For a few years the courts were going back and forth issuing a series a rather inconsistent decisions, like a pendulum swinging back and forth regarding when voluntary withdrawal was a valid defense, and when it wasn't A claimant's attorney would be well advised to seek a finding of involuntary retirement from the board, or to have the carrier agree to such a finding in its settlement negotiations. All of this may become moot in the next few years as the post 3/13/07 accidents start to come up for classification and the duration of the claim for benefits will depend on the percentage of disability found by the board.
The board has issued a set of highly complex and difficult to understand guidelines addressing the issue of evaluating a disability and setting a loss of wage earning capacity. That in and of itself can be the subject of an all day seminar.
A recent major case in the area of voluntary withdrawal, and one which has generated a great deal of controversy is Peck v. James Square Nursing Home,34 AD 3d 1033, 2006. In another swing of the pendulum the court has now swung back hard in the other direction. In that case the court affirmed the Board's finding that the claimant has an obligation to seek work within her medical restrictions, and suspended the claimant's right to compensation pending evidence from the claimant of her job search. The court held that where a claimant has a permanent partial disability but there has been no finding of involuntary retirement, the claimant has an obligation to demonstrate attachment to the labor market with evidence of a search for employment within medical restrictions. Significant in this decision is that the claimant had already been classified with a permanent partial disability. Despite this the court upheld the Board's decision that the claimant must demonstrate a job search before being entitled to benefits.
In other words, even when a claimant has been classified he must still show that he is in the labor market and that his disability has impaired is ability to find a job.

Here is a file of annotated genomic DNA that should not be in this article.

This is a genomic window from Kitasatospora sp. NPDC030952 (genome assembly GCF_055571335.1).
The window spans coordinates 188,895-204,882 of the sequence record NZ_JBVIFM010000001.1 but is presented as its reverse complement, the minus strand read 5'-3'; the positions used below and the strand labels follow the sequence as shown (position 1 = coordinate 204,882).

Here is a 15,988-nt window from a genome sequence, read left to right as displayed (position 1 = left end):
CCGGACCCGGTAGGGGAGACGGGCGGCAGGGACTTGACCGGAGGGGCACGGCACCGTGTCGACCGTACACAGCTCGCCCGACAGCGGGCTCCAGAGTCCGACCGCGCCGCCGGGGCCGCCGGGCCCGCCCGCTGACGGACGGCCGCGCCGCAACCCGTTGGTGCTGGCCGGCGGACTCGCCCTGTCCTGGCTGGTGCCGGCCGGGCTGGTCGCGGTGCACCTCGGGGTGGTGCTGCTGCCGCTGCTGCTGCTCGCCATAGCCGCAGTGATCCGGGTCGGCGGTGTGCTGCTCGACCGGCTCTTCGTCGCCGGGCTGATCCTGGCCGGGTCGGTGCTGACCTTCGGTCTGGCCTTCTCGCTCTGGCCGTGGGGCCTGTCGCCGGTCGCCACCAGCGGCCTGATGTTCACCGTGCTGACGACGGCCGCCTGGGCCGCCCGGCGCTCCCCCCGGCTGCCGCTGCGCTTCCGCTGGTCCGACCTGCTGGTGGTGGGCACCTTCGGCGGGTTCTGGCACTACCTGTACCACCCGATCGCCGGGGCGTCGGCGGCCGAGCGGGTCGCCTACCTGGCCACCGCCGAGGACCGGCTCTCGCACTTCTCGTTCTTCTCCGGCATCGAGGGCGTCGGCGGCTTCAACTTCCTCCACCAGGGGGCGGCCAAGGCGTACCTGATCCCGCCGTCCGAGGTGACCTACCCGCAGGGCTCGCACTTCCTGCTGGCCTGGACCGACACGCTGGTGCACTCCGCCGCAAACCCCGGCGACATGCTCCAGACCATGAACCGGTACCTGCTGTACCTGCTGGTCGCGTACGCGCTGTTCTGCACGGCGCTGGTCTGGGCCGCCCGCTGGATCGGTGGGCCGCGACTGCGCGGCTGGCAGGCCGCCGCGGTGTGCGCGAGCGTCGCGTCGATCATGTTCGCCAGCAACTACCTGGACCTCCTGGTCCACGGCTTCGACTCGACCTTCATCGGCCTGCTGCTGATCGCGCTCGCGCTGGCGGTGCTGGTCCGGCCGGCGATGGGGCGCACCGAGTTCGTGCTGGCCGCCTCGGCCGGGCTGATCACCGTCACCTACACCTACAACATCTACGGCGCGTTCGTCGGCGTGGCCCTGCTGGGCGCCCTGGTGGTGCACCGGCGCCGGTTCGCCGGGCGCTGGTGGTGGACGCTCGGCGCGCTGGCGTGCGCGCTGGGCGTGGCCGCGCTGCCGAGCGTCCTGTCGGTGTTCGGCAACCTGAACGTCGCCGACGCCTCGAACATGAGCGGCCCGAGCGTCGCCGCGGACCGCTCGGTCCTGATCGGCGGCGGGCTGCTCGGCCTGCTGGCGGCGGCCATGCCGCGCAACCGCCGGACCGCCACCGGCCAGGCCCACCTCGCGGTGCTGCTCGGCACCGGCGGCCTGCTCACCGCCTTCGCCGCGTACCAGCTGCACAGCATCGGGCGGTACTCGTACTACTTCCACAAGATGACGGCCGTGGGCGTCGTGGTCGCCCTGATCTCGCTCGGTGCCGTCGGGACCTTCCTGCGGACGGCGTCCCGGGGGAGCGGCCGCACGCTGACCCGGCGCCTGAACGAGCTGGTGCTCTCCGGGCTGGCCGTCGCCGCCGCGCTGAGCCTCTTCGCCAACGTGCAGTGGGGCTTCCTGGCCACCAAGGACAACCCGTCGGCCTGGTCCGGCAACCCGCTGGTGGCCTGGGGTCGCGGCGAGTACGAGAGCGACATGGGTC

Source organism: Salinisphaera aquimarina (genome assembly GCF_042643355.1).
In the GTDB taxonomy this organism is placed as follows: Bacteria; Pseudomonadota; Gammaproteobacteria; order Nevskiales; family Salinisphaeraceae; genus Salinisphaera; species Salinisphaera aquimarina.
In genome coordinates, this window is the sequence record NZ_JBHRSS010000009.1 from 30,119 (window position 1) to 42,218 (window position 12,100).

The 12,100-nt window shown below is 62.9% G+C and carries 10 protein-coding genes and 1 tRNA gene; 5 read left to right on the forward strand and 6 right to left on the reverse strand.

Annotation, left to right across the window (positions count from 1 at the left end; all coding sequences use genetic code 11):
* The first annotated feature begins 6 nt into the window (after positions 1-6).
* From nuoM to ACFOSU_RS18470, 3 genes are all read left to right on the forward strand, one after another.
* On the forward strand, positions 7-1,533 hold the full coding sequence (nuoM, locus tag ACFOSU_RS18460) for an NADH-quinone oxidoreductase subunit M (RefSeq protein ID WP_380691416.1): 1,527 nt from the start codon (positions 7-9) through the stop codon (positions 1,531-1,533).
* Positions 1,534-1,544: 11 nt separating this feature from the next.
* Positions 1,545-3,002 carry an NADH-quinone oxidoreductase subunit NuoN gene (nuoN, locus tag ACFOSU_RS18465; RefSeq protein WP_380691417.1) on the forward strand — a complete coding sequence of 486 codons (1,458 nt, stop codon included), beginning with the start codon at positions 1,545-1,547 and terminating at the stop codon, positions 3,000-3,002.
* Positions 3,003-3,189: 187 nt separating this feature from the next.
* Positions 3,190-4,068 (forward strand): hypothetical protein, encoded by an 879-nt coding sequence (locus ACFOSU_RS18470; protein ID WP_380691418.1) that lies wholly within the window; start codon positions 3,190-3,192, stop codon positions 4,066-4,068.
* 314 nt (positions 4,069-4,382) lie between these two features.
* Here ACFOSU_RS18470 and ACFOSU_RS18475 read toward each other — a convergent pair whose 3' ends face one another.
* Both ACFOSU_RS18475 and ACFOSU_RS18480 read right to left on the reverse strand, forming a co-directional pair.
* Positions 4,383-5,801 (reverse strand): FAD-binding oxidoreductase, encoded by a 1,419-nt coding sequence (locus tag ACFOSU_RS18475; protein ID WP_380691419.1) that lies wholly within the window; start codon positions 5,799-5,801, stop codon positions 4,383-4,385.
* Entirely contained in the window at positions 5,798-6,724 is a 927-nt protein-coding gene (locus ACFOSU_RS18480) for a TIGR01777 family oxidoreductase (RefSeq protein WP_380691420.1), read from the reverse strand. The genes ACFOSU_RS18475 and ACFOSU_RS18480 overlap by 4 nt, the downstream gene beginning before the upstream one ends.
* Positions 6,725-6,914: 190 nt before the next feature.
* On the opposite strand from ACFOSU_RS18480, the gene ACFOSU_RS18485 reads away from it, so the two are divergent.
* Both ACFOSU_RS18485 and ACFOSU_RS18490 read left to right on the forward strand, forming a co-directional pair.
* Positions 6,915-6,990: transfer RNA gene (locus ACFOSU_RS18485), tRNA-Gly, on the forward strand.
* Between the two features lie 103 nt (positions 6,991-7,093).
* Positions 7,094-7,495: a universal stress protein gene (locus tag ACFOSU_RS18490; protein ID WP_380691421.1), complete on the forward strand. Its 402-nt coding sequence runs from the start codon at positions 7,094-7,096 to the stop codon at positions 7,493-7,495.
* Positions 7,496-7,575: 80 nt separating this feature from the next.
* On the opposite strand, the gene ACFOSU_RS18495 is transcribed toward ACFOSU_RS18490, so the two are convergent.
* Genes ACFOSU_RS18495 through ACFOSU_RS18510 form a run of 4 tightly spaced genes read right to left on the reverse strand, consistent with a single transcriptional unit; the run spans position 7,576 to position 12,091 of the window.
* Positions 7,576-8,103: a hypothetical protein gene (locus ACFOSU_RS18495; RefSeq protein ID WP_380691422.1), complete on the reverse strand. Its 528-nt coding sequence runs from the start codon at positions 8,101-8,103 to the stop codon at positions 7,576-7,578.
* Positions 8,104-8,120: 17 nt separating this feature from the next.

Two other cases discusse voluntary withdrawal insofar as it relates to occupational disease cases. In Parrelli v. Atlantic Construction, 67 AD 3d 1265, also upheld a similar situation where the claimant retired for unrelated reasons and then claimed compensation, alleging that his established lung condition impaired his post retirement search for employment. The court ruled against him because he did not demonstrate any effort to find work within his limitations.
In Mills v. J.C. Penny, the court reaffirmed the principal that where there is a permanent partial disability, the claimant still has an obligation to look for work within his or her restrictions. However the ultimate decision in most voluntary withdrawal cases boils down to the essential facts of the case, whether the claimant has satisfied the board that he or she has made a genuine search for employment. The court also re-affirmed a prior finding that it had made of voluntary withdrawal based on the claimant's failure to accept an offer from the employer of light duty work.
The Board has attempted to impose some order on this chaos by issuing the American Axle decision, setting forth what a claimant must do in order to demonstrate a continuing attachment to the labor market and thus preserve his eligibility for benefits. Essentially it held that the claimant could demonstrate that by participating in a job search. The Board specifically named participation in State sponsored One Stop Career Centers, participation in VESID, or an independent job search, as evidence of continuing attachment to the labor market.
The Appellate Division in the past couple of years done its best to completely muddy the waters in regard to the voluntary withdrawal and attachment to the labor market issues with its decisions in the Zamora, Funke and Hester decisions. In the case of Zamora v. New York Neurological Associates, 17 N.Y.3d 834, the Court of Appeals settled, at least to an extent, the confusion that the Appellate Division had been causing over the last several years with a series of completely contradictory and irreconcilable decisions, called Funke, Zamora, and Hester. The court had appeared to hold that in order to prove voluntary withdrawal the carrier had to show that the claimant's disability had no role at all in his or her not working. This was essentially impossible to prove.